President Cyril Ramaphosa. Picture: SUNDAY TIMES
President Cyril Ramaphosa. Picture: SUNDAY TIMES

President Cyril Ramaphosa will lead SA’s delegation to the 12-day International Labour Organisation (ILO) annual conference in Geneva, Switzerland, on Monday.

The meeting, themed “Building a better future with decent work” ends on June 21. It will the 108th session of the International Labour Conference.

Ramaphosa and Swedish Prime Minister Stefan Löfven were appointed as the co-chairs of the ILO’s Global Commission on the Future of Work on May 10 2018. At the time of their appointment, the two leaders were mandated to seek recommendations on changes in the global economy as a result of technological advancement, demography, globalisation and climate change and how that affects workers, nature and the future of work.

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The presidency said Ramaphosa is expected to address the high-level sitting of the conference where the outcomes of the commission will be presented to invited heads of state, among others.

The annual conference follows the jobs summit that SA hosted in 2018, in which social partners pledged to work together in addressing challenges stifling economic growth and job creation. The much-touted national minimum wage came into law on January 1 2019 as means to “bridge the inequality gap”.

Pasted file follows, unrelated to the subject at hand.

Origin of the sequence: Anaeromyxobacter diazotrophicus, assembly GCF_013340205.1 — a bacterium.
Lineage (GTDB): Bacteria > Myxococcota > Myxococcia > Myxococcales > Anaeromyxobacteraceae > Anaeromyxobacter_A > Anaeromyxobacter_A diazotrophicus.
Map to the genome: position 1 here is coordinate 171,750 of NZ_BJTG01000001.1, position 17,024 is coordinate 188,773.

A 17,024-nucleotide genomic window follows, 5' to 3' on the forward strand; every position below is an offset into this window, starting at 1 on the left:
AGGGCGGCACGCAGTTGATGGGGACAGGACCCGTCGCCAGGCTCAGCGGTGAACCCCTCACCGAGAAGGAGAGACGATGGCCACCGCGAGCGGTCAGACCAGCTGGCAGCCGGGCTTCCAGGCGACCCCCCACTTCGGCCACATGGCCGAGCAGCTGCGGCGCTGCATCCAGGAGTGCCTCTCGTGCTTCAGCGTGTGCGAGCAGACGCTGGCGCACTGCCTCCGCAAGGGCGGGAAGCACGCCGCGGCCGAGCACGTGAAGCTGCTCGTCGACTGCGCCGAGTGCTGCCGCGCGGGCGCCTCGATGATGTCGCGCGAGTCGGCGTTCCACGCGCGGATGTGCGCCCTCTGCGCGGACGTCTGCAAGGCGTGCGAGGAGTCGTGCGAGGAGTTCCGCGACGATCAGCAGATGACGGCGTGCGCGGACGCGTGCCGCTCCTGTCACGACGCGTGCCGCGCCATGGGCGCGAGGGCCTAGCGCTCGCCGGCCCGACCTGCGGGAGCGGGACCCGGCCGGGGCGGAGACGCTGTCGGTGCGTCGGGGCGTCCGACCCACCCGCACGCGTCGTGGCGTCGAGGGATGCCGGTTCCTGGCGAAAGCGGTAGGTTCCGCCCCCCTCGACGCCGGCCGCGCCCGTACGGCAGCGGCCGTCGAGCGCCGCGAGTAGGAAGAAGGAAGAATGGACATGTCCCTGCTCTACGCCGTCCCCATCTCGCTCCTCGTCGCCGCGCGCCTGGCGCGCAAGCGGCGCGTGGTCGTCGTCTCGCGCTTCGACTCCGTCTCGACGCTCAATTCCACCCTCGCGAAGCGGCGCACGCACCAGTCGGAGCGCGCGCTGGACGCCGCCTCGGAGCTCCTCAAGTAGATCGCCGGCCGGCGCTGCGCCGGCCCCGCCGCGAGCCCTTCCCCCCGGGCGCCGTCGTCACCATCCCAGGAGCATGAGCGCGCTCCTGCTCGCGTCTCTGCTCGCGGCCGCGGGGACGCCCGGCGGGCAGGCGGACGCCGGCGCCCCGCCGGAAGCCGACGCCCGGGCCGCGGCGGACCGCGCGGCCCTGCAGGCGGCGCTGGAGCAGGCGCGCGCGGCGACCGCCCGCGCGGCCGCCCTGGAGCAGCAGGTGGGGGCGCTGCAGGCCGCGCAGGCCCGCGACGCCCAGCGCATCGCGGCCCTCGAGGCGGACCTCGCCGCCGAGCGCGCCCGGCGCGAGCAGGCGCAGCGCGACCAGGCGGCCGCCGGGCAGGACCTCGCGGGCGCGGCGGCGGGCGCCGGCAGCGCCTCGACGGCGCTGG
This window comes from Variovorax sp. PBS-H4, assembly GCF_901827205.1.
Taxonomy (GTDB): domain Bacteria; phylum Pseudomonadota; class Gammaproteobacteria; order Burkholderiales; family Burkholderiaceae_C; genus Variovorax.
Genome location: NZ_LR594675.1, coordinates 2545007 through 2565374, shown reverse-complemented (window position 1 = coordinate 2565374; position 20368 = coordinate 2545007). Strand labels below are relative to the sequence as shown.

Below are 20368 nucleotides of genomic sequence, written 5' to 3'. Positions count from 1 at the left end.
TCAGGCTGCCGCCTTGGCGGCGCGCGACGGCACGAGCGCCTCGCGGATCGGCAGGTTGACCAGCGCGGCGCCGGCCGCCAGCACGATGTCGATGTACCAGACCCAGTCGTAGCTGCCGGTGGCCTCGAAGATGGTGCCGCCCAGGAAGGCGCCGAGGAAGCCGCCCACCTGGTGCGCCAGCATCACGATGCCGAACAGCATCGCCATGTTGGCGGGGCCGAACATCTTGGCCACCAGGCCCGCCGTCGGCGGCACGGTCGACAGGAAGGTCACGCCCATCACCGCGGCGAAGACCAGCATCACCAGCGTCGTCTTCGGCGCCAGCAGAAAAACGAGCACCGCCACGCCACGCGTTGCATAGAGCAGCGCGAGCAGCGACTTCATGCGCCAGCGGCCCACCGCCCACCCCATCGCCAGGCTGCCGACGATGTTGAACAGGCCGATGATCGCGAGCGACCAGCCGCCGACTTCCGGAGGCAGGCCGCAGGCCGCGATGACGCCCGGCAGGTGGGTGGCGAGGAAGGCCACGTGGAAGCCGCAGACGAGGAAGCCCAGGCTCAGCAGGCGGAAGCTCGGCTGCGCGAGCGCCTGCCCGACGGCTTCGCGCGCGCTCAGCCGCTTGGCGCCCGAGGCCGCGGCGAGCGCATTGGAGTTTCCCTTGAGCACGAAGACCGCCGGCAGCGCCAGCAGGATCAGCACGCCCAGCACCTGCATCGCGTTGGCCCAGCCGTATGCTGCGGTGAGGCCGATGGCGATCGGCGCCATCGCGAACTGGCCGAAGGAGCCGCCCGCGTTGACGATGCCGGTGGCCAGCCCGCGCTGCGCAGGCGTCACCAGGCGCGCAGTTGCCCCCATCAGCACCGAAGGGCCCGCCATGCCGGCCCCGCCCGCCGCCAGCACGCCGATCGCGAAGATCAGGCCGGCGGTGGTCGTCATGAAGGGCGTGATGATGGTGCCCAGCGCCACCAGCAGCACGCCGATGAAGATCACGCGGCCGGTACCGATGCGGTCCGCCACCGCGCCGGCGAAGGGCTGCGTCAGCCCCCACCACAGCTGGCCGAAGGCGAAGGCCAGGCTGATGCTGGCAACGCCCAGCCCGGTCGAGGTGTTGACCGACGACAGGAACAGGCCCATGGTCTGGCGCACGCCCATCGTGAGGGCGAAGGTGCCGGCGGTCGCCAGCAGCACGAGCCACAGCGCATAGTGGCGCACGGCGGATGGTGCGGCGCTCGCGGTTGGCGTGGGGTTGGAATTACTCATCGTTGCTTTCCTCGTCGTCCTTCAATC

Meanwhile, a meeting of the whips in the National Council of Provinces (NCOP) will take place on Tuesday, followed by the first meeting of the NCOP rules committee chaired by the council’s chair, Amos Masondo.

On Thursday, the NCOP programme committee, also chaired by Masondo, will meet to determine the programme of the House and committees.

The state capture commission, chaired by deputy chief justice Raymond Zondo, will continue on Monday. It will continue to hear the testimony of Shiwa Mazibuko, head of the financial surveillance department at the Reserve Bank. 

Mazibuko has reportedly told the commission how a Gupta-linked company, Homix, was summoned by the Bank to explain suspicious activity in its accounts. Mazibuko said the company had conducted a number of suspicious cross-border transactions via its Mercantile Bank account, leading to the forfeiture to the central bank of more than R14m in December 2016.

He stated Homix never came forward and it was curious that the firm never challenged the forfeiture.

The commission will also hear testimony from former Transnet group chief information officer Makano Mosidi.

It said its legal team is in the process of identifying and consulting with other witnesses, who will be called to appear before the commission over the next few weeks.